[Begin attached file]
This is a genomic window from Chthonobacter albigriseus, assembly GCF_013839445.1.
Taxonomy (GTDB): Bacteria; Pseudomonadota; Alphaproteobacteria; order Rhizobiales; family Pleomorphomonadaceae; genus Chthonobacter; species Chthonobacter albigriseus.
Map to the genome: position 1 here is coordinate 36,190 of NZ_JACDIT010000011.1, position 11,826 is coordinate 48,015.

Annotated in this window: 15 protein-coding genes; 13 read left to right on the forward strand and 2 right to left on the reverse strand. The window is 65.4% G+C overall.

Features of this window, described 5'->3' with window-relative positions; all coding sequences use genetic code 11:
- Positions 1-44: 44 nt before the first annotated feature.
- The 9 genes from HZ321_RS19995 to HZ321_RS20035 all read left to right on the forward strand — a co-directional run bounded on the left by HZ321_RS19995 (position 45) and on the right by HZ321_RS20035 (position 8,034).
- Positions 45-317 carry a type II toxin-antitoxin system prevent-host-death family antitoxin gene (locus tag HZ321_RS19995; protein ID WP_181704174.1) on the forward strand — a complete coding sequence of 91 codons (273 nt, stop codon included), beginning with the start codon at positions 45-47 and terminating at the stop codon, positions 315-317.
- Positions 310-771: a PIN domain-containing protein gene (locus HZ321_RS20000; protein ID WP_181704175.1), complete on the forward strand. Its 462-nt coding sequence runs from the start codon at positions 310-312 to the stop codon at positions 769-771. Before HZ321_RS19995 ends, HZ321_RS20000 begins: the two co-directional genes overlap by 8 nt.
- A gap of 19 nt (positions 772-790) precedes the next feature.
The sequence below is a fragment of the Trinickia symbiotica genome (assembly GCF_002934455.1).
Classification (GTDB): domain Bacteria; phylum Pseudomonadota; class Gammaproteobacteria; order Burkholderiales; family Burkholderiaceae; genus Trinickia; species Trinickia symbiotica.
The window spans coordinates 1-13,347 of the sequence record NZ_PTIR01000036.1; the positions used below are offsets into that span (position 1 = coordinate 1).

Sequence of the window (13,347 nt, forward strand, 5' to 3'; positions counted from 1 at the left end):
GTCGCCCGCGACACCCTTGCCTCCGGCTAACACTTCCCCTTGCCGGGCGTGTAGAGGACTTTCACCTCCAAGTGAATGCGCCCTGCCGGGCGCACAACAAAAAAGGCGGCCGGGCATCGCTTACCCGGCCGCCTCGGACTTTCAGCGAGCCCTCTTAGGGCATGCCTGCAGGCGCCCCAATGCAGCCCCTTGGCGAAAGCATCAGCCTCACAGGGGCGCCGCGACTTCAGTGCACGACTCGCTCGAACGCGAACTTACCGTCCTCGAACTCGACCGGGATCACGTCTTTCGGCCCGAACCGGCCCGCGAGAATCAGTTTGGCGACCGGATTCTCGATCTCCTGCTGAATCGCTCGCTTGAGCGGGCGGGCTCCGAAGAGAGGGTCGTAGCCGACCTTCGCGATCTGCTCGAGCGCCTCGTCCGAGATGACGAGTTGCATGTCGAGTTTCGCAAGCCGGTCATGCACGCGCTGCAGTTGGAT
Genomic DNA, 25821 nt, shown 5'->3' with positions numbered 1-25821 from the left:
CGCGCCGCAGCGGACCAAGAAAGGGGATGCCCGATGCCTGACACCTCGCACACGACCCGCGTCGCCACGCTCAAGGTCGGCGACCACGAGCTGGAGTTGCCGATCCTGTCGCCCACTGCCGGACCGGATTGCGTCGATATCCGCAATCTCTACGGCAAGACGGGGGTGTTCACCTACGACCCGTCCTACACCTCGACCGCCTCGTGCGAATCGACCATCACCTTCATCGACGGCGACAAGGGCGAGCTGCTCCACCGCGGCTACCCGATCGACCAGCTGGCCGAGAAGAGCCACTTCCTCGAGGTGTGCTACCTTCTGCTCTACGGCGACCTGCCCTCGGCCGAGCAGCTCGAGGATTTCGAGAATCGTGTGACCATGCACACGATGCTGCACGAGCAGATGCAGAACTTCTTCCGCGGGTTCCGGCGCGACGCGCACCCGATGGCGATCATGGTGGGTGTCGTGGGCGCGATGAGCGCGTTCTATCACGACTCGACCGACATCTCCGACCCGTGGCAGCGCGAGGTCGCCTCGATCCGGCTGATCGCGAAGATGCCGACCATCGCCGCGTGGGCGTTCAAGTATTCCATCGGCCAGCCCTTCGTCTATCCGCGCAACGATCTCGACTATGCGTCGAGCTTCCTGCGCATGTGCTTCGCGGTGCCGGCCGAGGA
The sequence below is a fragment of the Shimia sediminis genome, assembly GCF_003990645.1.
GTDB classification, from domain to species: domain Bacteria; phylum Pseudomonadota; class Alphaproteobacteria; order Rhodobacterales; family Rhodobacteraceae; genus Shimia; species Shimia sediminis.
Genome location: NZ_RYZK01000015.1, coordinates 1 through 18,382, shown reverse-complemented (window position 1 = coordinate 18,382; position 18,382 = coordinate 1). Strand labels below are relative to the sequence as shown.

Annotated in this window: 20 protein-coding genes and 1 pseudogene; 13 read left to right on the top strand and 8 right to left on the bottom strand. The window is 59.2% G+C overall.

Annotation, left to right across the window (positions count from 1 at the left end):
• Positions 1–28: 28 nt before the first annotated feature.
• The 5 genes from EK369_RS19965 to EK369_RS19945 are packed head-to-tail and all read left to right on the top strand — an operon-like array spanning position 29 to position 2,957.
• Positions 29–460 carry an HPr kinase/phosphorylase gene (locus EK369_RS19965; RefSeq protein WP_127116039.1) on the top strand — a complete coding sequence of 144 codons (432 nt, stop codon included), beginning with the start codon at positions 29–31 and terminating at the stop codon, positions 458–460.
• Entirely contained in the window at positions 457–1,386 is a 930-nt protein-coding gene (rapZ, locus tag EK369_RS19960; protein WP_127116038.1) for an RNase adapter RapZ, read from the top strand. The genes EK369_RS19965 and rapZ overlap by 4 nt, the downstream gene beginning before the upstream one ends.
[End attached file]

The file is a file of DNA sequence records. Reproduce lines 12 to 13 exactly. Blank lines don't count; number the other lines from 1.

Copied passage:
Classification (GTDB): domain Bacteria; phylum Pseudomonadota; class Gammaproteobacteria; order Burkholderiales; family Burkholderiaceae; genus Trinickia; species Trinickia symbiotica.
The window spans coordinates 1-13,347 of the sequence record NZ_PTIR01000036.1; the positions used below are offsets into that span (position 1 = coordinate 1).